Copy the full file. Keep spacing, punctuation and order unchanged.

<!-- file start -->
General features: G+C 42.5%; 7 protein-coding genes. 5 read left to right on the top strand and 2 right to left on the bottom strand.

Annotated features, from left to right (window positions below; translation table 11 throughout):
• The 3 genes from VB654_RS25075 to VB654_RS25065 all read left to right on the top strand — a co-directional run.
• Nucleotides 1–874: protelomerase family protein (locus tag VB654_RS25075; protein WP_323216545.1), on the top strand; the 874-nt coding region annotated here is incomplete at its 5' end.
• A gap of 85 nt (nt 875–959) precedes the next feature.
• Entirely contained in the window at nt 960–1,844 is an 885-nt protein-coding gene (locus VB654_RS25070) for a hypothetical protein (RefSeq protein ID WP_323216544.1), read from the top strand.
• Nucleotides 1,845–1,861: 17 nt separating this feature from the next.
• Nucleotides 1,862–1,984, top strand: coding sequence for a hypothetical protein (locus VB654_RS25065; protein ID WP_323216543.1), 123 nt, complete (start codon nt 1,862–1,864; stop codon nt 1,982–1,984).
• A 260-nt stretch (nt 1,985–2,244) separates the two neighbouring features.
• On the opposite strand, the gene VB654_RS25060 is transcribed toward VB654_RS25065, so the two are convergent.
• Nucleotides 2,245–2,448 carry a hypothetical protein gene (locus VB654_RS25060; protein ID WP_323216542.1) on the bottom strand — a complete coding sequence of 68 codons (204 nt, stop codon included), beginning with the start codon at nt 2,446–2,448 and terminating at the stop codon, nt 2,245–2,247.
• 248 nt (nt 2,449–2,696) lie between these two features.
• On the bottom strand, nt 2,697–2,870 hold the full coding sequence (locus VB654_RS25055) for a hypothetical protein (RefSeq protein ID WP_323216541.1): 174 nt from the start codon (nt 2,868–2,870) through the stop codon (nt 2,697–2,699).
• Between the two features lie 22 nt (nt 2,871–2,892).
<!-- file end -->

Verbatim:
General features: G+C 42.5%; 7 protein-coding genes. 5 read left to right on the top strand and 2 right to left on the bottom strand.

Annotated features, from left to right (window positions below; translation table 11 throughout):
• The 3 genes from VB654_RS25075 to VB654_RS25065 all read left to right on the top strand — a co-directional run.
• Nucleotides 1–874: protelomerase family protein (locus tag VB654_RS25075; protein WP_323216545.1), on the top strand; the 874-nt coding region annotated here is incomplete at its 5' end.
• A gap of 85 nt (nt 875–959) precedes the next feature.
• Entirely contained in the window at nt 960–1,844 is an 885-nt protein-coding gene (locus VB654_RS25070) for a hypothetical protein (RefSeq protein ID WP_323216544.1), read from the top strand.
• Nucleotides 1,845–1,861: 17 nt separating this feature from the next.
• Nucleotides 1,862–1,984, top strand: coding sequence for a hypothetical protein (locus VB654_RS25065; protein ID WP_323216543.1), 123 nt, complete (start codon nt 1,862–1,864; stop codon nt 1,982–1,984).
• A 260-nt stretch (nt 1,985–2,244) separates the two neighbouring features.
• On the opposite strand, the gene VB654_RS25060 is transcribed toward VB654_RS25065, so the two are convergent.
• Nucleotides 2,245–2,448 carry a hypothetical protein gene (locus VB654_RS25060; protein ID WP_323216542.1) on the bottom strand — a complete coding sequence of 68 codons (204 nt, stop codon included), beginning with the start codon at nt 2,446–2,448 and terminating at the stop codon, nt 2,245–2,247.
• 248 nt (nt 2,449–2,696) lie between these two features.
• On the bottom strand, nt 2,697–2,870 hold the full coding sequence (locus VB654_RS25055) for a hypothetical protein (RefSeq protein ID WP_323216541.1): 174 nt from the start codon (nt 2,868–2,870) through the stop codon (nt 2,697–2,699).
• Between the two features lie 22 nt (nt 2,871–2,892).